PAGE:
Friday, July 27, 2012

Reem Island / Maryah Island

I just thought I would take some photos to show how things are developing on these islands. Some are below, but there is also a full album linked below.

The towers of Abu Dhabi Investment Council and Al Hilal Bank. This was taken from Al Salam Street, Eastern Corniche.

The bridge across to Reem Island from Defense Road (11th Street)

Marina Square, Reem Island

Shams Abu Dhabi, including Sky And Sun Towers and the Gate Towers - which remind me of Marina Bay Sands Hotel in Singapore

The Paris Sorbonne University on Reem Island

The long awaited Salam Street tunnel!

This is Al Maryah Island (formally Al Sowwah Island - I don't think its sounds too good when you are pitching to global businesses! - it's pronounced Soo-wah). I thought I would label it so you can see what's what. There is also a video clip below from the same spot.

The clip pans from ADFC across to The Beach Rotana, Abu Dhabi Mall and Le Meridien Hotel beach.

...and here is the full photo album (sorry I should have exported larger files)

Around Abu Dhabi City

A Bridge to nowhere

Abu Dhabi’s 6-lane Hodariyat Bridge completed

Tourism Development and Investment Company (TDIC), master developer of tourism, cultural and residential projects in Abu Dhabi, has completed the development of Hodariyat Bridge - the UAE's largest cable-stay bridge, which links the Abu Dhabi city's western coastline to the Hodariyat Island.
The impressive bridge was successfully completed six months ahead of schedule and has been handed over to Department of Transport in Abu Dhabi.
The 1.3 km-long bridge provides a 29m vertical clearance, and carries six lanes of traffic and two walk ways. The suspended bridge is the biggest of its kind in the UAE; its tall height means that ships are able to pass underneath it. More than 650 people and a total of 5 million man hours were dedicated to the timely completion of the bridge. Work began in October 2009 and was concluded in March 2012.
Nabil Al Kendi, Chief Development Officer at TDIC, said: "We are proud to have worked on this new addition to the beautiful collection of bridges in Abu Dhabi. The completion of Hodariyat Bridge marks an important milestone in the island's history as it will facilitate its future development. It also marks another milestone for TDIC, as we successfully completed the project ahead of schedule."
Faisal Ahmed Al Suwaidi, General Director of Main Roads in the Department of Transport in Abu Dhabi, said: "The Department of Transport in Abu Dhabi is committed to work closely with different authorities, both government and private to provide the best solutions and added benefits to the residents of the Emirate. This is achieved by developing sustainable transport infrastructure and systems aimed at providing easier and safe transport solutions for the public in Abu Dhabi and adhering to world-class environmental standards."
The handover of Hodariyat Bridge to the Department of Transport in Abu Dhabi follows on from the recent completion of the Al Bateen Beach project by TDIC, which is located in close proximity to the bridge. The Al Bateen Beach project, which consists of a beachside park that overlooks 800 metres of pristine coastline and a number of amenities for visitors, was completed in January and handed over to ADM; it was then officially opened in March. Al Bateen Beach features a beach that is open to the public, as well as extensive lawn and picnic areas, sports courts featuring soccer and volleyball grounds, a play area for children, event space, kiosk, and food and beverage outlets.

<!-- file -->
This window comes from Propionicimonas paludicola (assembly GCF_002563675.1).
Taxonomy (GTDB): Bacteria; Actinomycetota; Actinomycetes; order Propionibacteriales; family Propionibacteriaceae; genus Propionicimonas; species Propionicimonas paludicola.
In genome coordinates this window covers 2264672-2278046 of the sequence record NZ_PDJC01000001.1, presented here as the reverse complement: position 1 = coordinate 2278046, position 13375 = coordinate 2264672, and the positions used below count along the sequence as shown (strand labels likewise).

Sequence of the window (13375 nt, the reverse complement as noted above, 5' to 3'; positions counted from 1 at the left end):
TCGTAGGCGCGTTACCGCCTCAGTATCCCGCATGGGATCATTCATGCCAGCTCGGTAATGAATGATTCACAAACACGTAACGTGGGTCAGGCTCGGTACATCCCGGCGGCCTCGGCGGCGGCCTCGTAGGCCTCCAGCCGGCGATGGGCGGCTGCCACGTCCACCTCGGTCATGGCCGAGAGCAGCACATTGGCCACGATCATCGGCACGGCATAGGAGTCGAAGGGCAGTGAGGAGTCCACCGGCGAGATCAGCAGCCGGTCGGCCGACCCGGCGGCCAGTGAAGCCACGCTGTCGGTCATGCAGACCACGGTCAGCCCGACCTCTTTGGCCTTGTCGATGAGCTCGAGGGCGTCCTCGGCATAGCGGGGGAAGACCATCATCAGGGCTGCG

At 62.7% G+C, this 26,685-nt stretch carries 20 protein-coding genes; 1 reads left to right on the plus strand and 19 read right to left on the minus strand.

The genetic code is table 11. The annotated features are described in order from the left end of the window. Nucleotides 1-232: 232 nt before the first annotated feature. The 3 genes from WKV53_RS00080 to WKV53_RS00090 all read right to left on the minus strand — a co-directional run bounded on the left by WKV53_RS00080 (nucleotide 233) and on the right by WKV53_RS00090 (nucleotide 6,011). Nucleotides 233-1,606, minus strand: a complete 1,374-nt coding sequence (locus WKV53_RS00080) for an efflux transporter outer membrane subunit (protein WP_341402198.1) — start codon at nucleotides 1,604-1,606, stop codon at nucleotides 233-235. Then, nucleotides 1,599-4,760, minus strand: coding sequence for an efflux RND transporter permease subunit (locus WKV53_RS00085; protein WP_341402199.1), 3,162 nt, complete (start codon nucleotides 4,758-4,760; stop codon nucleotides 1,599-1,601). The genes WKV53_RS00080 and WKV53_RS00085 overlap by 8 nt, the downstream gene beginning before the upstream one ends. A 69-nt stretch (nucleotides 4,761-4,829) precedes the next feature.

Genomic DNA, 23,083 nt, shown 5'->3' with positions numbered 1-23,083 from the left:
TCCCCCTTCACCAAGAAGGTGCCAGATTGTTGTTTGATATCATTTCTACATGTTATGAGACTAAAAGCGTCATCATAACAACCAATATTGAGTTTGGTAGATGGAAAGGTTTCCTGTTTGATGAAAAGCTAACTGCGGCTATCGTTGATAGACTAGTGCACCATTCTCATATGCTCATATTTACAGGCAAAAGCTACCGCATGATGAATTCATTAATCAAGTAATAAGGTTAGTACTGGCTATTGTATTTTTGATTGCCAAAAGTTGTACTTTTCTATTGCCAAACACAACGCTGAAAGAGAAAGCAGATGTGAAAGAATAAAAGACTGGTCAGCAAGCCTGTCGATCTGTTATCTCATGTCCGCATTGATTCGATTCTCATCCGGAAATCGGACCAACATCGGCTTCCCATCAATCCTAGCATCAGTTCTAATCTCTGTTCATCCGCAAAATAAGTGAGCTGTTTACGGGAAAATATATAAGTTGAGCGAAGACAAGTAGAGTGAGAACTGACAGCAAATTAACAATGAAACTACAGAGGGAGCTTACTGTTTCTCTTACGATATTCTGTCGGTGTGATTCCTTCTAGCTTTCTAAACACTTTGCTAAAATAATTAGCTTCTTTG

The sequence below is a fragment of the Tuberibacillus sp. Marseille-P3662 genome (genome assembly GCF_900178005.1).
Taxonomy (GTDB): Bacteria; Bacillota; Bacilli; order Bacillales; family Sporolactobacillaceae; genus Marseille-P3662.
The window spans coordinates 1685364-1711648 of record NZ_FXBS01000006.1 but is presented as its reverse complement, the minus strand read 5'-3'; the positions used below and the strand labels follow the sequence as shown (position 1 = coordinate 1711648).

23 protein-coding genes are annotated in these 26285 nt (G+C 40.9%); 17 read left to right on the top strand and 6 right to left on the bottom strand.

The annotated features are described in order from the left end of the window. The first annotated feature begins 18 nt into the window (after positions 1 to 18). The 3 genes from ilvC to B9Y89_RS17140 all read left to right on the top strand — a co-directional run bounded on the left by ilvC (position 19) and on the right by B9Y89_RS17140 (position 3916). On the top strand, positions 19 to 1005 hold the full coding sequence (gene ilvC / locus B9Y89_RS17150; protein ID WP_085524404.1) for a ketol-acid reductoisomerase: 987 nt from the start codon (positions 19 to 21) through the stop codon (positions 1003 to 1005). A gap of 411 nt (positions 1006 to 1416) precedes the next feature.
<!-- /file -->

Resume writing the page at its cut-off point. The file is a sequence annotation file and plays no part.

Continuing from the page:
Well here is the bridge...

Looking across from Al Bateen Public Beach


Right now it seems like a bit of a white elephant, but Hodariyat Island is marked for development under the Abu Dhabi 2030 plan, initially for Emirati housing. But for now its a big bridge to nowhere...

Fresh dates

This is the time of the year when dates ripen on the palms and are harvested. There are literally millions of palm trees (last estimate I could find was in 1997 when a survey found 40 million). Many of them are in farms for the commercial production of dates, but lots are just lining roads or public parks etc. There are date palms lining many of the highways and at this time of year it is very common to see people pulled over onto the hard shoulder to climb the barrier and pick dates. Rather like at home where we might go picking blackberries, it is perfectly acceptable to pick enough for your own consumption - the only difference is that we would get fined if we stopped on the motorway to do so!

So, taking my "when in Rome..." stance, I stopped and picked some dates on my way home from Dubai the other day. It seems I have picked ones that are not ripe yet mind you, so I am hoping they will.

For a guide to date palms in UAE context - see here .

Wednesday, July 25, 2012

Train Yas

We have been threatening to go to the free training evenings at Yas Marina Circuit for some time and last night was the night we actually did it! Basically you can run, walk or cycle round the F1 circuit for free on Tuesday evenings. You can hire bikes and helmets there for 25AED each (less than a fiver) which is what we did. It was great, apart from the heat which was 38C still at this time! So a very sweaty time was had by all! But it was quite nice to go around the circuit and I am sure it must have done us some good! I would definitely like to go back.